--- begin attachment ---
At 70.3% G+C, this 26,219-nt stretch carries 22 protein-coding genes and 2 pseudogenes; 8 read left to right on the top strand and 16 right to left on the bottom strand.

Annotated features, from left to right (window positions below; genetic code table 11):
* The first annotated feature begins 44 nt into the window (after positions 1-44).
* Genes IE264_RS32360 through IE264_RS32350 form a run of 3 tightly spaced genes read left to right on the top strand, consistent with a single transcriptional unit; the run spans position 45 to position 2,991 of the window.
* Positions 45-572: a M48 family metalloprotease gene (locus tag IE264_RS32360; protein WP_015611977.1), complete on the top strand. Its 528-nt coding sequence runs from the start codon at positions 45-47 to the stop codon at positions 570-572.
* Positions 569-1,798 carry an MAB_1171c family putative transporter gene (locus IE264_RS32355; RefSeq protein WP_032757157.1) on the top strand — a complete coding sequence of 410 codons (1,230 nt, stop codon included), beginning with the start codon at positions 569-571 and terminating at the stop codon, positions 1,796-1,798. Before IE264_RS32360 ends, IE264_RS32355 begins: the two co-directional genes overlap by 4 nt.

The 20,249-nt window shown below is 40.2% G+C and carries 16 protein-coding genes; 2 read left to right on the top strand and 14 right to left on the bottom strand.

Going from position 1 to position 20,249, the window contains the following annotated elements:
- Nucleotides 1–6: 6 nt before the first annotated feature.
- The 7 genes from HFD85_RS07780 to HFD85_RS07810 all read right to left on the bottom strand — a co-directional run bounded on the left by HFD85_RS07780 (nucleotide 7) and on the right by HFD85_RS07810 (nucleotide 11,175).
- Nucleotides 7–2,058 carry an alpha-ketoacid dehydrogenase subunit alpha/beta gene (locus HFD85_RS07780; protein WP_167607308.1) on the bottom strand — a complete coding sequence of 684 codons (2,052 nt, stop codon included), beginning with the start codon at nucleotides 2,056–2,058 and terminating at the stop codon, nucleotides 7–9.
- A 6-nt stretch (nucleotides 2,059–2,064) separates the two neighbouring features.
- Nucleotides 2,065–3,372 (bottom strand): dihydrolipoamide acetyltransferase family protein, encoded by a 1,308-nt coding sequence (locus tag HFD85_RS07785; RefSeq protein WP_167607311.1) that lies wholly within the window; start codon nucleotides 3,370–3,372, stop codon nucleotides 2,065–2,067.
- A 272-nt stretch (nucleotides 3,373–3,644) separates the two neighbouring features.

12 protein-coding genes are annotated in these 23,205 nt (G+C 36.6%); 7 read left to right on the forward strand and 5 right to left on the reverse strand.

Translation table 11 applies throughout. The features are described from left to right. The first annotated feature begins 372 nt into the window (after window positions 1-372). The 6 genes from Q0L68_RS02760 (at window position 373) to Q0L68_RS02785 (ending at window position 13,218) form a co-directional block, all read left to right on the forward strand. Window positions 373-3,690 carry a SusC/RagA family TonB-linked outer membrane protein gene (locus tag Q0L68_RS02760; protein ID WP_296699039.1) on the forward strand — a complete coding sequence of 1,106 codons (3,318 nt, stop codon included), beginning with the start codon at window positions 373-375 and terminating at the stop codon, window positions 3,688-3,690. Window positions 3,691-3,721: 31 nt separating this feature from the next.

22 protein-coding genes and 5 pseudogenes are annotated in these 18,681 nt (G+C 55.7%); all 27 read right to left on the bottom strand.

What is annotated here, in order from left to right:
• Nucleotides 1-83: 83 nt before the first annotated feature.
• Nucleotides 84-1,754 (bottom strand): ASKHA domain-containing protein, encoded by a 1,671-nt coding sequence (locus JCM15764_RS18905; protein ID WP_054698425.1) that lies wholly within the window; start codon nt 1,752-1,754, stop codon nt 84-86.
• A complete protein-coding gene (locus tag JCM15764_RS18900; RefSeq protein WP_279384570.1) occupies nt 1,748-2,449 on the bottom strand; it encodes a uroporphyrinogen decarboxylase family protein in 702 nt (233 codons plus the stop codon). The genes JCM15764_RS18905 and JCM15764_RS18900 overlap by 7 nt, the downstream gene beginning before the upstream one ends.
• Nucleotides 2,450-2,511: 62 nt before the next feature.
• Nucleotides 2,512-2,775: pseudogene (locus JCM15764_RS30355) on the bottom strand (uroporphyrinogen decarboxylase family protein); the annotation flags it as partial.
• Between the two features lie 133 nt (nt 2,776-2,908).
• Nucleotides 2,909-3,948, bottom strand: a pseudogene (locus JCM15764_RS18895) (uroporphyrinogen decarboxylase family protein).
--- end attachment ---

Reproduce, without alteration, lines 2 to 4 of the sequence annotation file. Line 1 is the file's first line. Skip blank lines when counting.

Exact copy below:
Annotated features, from left to right (window positions below; genetic code table 11):
* The first annotated feature begins 44 nt into the window (after positions 1-44).
* Genes IE264_RS32360 through IE264_RS32350 form a run of 3 tightly spaced genes read left to right on the top strand, consistent with a single transcriptional unit; the run spans position 45 to position 2,991 of the window.